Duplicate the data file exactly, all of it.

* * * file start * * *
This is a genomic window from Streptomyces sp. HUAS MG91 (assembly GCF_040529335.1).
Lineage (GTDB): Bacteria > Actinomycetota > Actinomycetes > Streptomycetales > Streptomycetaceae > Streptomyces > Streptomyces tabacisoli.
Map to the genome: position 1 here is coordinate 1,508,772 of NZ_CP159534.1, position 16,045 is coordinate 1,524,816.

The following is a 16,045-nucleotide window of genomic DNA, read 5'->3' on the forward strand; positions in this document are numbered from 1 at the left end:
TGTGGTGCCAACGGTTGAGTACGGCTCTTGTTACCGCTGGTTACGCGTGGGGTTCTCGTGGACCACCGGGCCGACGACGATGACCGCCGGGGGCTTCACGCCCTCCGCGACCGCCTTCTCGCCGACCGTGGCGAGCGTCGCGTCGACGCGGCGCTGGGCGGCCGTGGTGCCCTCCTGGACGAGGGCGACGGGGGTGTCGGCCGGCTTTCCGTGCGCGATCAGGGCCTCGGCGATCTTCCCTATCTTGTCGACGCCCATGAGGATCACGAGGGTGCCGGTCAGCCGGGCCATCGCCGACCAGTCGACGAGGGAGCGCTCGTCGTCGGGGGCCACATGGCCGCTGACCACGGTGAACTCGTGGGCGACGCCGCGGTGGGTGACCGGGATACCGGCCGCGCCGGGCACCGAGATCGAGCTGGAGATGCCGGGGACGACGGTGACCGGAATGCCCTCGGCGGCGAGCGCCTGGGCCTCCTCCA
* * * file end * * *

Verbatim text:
This is a genomic window from Streptomyces sp. HUAS MG91 (assembly GCF_040529335.1).
Lineage (GTDB): Bacteria > Actinomycetota > Actinomycetes > Streptomycetales > Streptomycetaceae > Streptomyces > Streptomyces tabacisoli.
Map to the genome: position 1 here is coordinate 1,508,772 of NZ_CP159534.1, position 16,045 is coordinate 1,524,816.

The following is a 16,045-nucleotide window of genomic DNA, read 5'->3' on the forward strand; positions in this document are numbered from 1 at the left end:
TGTGGTGCCAACGGTTGAGTACGGCTCTTGTTACCGCTGGTTACGCGTGGGGTTCTCGTGGACCACCGGGCCGACGACGATGACCGCCGGGGGCTTCACGCCCTCCGCGACCGCCTTCTCGCCGACCGTGGCGAGCGTCGCGTCGACGCGGCGCTGGGCGGCCGTGGTGCCCTCCTGGACGAGGGCGACGGGGGTGTCGGCCGGCTTTCCGTGCGCGATCAGGGCCTCGGCGATCTTCCCTATCTTGTCGACGCCCATGAGGATCACGAGGGTGCCGGTCAGCCGGGCCATCGCCGACCAGTCGACGAGGGAGCGCTCGTCGTCGGGGGCCACATGGCCGCTGACCACGGTGAACTCGTGGGCGACGCCGCGGTGGGTGACCGGGATACCGGCCGCGCCGGGCACCGAGATCGAGCTGGAGATGCCGGGGACGACGGTGACCGGAATGCCCTCGGCGGCGAGCGCCTGGGCCTCCTCCA